I’m not racist but… #11

As soon as Halloween was over, the Christmas adverts started in the UK. This is expected. My friend who works in marketing for a big brand hates Christmas by June (May tbh) as they have had to spend their time figuring out the best impact. Each advert is carefully considered and planned. It’s tested on audiences around the country to make sure that it resonates. After all the point of any advertising and marketing strategy is to bring as many customers to think of the brand and buy the product. These adverts aren’t just a finger in the air, they are tried and tested to increase profit for each company. That is a simple fact.

However, with supermarkets, the act of putting non-white people in an advert is enough to cause a storm amongst racists. The simple point of a tweet saying that racists were triggered by that was also enough for people to come at me on Twitter. Why? Because it seems we have moved to a phase where calling someone a racist is worse than the acts of racism in itself.

This blows my mind! It literally is the reason I started writing the I’m not racist but… posts. Racists know that they are racists but they don’t want to be labelled as such because of the negative connotations. Some are outwardly so, which I appreciate because they are at least being true to themselves. But others; have so much cognitive dissonance that it’s impossible to start breaking down the walls. Each statement made is seen as an attack. It is the “otherism”, the “but”, the “whatabout” that is framed. It’s the notion that one statement must be challenged and referenced to the whole world. A simple statement of “I like strawberries” must therefore take into context that I hate all other berries or fruit. Most times, a statement should be taken for just that. I like strawberries. The reality of it has nothing to do with anything else. I like strawberries, but I also like many other berries, fruits and vegetables. Taste is not binary. Life is not binary. It’s not an either-or situation, most things rarely are!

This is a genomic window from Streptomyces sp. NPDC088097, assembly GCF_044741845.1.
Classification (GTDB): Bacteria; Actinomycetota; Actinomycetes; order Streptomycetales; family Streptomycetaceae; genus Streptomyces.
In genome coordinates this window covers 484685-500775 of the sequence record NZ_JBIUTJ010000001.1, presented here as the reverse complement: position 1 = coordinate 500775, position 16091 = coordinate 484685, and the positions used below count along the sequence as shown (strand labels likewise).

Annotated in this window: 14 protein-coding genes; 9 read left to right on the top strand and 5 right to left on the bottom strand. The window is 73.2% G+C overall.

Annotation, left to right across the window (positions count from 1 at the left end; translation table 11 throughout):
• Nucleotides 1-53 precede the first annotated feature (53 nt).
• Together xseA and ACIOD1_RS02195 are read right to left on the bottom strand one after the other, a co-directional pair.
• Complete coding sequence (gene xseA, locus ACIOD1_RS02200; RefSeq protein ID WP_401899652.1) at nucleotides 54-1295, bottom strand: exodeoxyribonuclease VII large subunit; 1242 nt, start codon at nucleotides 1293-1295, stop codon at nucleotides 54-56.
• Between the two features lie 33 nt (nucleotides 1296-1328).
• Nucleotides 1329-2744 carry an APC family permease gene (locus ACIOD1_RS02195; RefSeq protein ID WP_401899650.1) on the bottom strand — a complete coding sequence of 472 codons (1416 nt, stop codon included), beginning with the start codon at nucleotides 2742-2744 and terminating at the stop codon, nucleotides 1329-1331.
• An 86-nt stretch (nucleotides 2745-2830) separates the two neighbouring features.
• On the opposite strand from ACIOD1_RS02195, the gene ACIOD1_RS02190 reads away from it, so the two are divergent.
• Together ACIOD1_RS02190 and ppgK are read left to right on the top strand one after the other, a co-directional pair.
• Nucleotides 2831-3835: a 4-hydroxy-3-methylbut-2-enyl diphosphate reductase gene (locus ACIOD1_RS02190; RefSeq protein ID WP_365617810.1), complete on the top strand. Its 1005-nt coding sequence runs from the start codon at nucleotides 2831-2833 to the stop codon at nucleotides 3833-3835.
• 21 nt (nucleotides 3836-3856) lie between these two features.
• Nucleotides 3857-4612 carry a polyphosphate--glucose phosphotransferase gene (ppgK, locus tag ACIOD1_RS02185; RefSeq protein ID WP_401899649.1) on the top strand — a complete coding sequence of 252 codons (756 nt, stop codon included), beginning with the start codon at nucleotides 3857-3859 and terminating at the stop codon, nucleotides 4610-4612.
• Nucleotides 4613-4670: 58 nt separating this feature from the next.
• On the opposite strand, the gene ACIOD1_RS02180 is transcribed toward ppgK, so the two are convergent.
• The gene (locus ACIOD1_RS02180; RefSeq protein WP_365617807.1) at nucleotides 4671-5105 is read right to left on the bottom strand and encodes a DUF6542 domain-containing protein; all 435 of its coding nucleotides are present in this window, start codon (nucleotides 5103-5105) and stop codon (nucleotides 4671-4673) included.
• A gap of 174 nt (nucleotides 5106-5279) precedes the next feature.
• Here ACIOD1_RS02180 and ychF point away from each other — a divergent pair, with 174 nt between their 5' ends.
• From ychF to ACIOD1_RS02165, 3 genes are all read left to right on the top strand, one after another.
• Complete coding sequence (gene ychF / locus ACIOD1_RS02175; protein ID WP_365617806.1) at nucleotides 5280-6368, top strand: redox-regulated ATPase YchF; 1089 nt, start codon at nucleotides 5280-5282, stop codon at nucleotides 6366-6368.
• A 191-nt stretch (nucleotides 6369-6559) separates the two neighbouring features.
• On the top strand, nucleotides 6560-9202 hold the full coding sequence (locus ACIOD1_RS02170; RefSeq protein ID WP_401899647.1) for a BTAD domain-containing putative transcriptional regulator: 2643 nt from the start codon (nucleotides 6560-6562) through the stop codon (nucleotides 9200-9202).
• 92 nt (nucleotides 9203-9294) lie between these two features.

Because I like strawberries, it doesn’t mean I hate blueberries. Because I’m describing an incident of racism, it doesn’t mean I discount other forms of discrimination. I read the other day from a blogger I follow about the discrimination her boyfriend experienced going into a bookstore. I was horrified! Distraction is the clear theory and practice that works because it takes away the onus on the point being presented. If you can change the subject, you don’t need to argue the real issue at hand.

What is that issue? Simple. Inequality. Inequality is the main problem and rather than focus on system changes to address it, we look at superficial solutions and finger-pointing. My posts are about being black, but I don’t discount other discrimination.

People don’t like me based on my skin. The sole fact of being black is enough to be hated. Being black or a person of colour to some is such a sin that others want us dead, tortured or at least enslaved. The white supremacy movement has been busy at work and is supported by deep pockets. They can not openly say they want our kind dead, but they can promote and fund systems of inequality. They can’t ban equal rights movements, but they can change the language so that speaking about injustice becomes an issue in itself. This is why ANTIFA is a topic of discussion, the sullying of anti-fascism under an umbrella term. This is also happening with critical race theory.